London's FTSE 100 Index dived more than 1% into the red today as ongoing fears over the Syrian crisis kept blue chips under pressure.
Ongoing excitement over Vodafone's imminent multi-billion pound exit from the United States failed to bolster the top tier, which closed 70.1 points lower at 6412.9.
The fall capped a dismal month for the FTSE 100, which has shed 3% since the start of August.
Investors continued to seek safety away from equity markets despite the imminent threat of US-led military action against Syria receding after t he UK Parliament voted against Britain's involvement.
The Government's defeat on action against Syria also caused a fall in oil prices, which sent energy stocks lower.
David Madden, market analyst at IG, said: "When it comes to war traders tend to fear for the worst, and just because the UK isn't getting involved is not to say there won't be a western invasion.
"Rather than run the risk, investors are taking their money out of the equity markets until political tensions lighten."
Falls on the London market were compounded by early session declines on Wall Street after disappointing economic figures on consumer income and spending, with the Dow Jones Industrial Average heading for its worst monthly slide in more than a year.
In currency markets, the pound was set for its biggest monthly gain against the euro in a year after more positive signs for the UK recovery.
Nationwide said house prices rose 0.6% in August, up 3.5% year-on-year, while Bank of England data revealed mortgage approvals for home purchases leapt to their highest level for more than five years in July.
Sterling held firm at 1.17 euros, up more than 2% over the month, although it dipped slightly to just under 1.55 US dollars.
Shares in Vodafone maintained their froth following yesterday's confirmation t hat it had resumed discussions over the potential sale of a 45% stake in Verizon Wireless.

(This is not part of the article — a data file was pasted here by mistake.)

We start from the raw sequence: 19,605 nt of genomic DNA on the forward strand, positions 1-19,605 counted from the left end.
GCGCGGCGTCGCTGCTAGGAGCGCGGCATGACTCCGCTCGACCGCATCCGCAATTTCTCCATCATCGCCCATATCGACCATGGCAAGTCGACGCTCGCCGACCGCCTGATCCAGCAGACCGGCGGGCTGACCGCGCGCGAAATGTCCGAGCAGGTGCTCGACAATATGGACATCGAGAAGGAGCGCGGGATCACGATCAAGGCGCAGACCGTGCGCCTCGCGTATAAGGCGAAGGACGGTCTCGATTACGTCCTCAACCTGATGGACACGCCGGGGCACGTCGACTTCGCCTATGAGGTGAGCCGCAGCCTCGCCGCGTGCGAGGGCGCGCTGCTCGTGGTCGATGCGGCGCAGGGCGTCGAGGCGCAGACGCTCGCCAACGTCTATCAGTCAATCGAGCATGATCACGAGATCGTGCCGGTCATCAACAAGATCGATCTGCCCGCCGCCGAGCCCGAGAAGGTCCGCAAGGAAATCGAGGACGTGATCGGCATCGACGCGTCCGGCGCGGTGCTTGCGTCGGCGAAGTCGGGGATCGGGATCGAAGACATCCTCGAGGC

Speculation over the potential deal, which analysts believe could be worth up to 130 billion US dollars (£84 billion), caused an 8% rise in its share price yesterday, leaving the mobile phone giant at its highest point since 2002.
Shares lifted another 1% or 1.5p to 206.3p amid hopes a deal will be announced next week
But oil stocks were hit after Brent crude fell below 115 US dollars a barrel, down from highs of 117 dollars a barrel earlier this week as the Syrian crisis took hold.
Petrofac was the biggest blue chip faller, down 38p to 1385p, while BP and Royal Dutch Shell fell 4.7p to 446.2p and 29p to 2173p respectively.
In other corporate news, Frankie & Benny's owner The Restaurant Group was 1.5p higher at 540.5p after reporting a 15% rise in half-year profits to £30 million.
The biggest FTSE 100 risers were G4S ahead 8.5p to 260p, Serco up 9p to 547.5p, Vodafone 1.5p higher at 206.3p and Antofagasta up 6p to 855p.
The biggest FTSE 100 fallers were Petrofac down 38p to 1385p, WPP off 32p to 1195p, Aviva 10.1p lower at 386.8p and Melrose Industries down 7.4p to 294.4p.